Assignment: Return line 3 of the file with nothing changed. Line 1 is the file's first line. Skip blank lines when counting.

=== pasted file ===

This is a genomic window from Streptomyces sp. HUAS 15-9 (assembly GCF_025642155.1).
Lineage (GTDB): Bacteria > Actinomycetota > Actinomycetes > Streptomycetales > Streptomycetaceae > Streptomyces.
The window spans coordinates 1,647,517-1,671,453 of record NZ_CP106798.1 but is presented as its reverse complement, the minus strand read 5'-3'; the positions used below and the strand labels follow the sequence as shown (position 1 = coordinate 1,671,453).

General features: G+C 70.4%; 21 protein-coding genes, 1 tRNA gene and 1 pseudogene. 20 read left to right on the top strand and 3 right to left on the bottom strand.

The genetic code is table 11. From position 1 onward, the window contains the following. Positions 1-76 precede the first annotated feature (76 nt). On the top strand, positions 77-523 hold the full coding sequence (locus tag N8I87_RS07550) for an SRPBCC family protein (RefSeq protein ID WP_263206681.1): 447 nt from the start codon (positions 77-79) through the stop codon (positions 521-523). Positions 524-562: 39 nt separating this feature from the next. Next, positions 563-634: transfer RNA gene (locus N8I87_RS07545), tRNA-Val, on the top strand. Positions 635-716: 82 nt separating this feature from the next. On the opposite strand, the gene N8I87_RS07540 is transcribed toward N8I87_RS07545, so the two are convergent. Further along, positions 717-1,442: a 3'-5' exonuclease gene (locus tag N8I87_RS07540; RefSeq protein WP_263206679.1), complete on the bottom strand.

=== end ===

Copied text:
The window spans coordinates 1,647,517-1,671,453 of record NZ_CP106798.1 but is presented as its reverse complement, the minus strand read 5'-3'; the positions used below and the strand labels follow the sequence as shown (position 1 = coordinate 1,671,453).